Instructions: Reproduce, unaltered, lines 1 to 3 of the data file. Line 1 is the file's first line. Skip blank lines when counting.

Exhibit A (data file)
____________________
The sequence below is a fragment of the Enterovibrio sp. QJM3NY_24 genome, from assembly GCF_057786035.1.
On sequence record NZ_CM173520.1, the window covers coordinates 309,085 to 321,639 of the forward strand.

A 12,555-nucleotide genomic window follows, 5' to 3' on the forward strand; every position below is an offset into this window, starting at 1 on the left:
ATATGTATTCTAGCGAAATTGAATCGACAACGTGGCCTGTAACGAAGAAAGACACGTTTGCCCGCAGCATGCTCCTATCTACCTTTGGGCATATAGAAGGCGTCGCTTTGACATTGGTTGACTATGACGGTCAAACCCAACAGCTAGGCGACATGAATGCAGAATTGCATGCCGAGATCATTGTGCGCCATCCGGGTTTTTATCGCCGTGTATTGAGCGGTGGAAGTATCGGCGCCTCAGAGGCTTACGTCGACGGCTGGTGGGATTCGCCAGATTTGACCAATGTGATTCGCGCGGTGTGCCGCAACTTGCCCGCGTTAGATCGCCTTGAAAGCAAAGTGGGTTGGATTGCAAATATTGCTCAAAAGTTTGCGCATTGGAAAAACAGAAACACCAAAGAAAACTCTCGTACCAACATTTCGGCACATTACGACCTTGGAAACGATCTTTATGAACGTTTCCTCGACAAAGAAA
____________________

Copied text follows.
The sequence below is a fragment of the Enterovibrio sp. QJM3NY_24 genome, from assembly GCF_057786035.1.
On sequence record NZ_CM173520.1, the window covers coordinates 309,085 to 321,639 of the forward strand.

A 12,555-nucleotide genomic window follows, 5' to 3' on the forward strand; every position below is an offset into this window, starting at 1 on the left: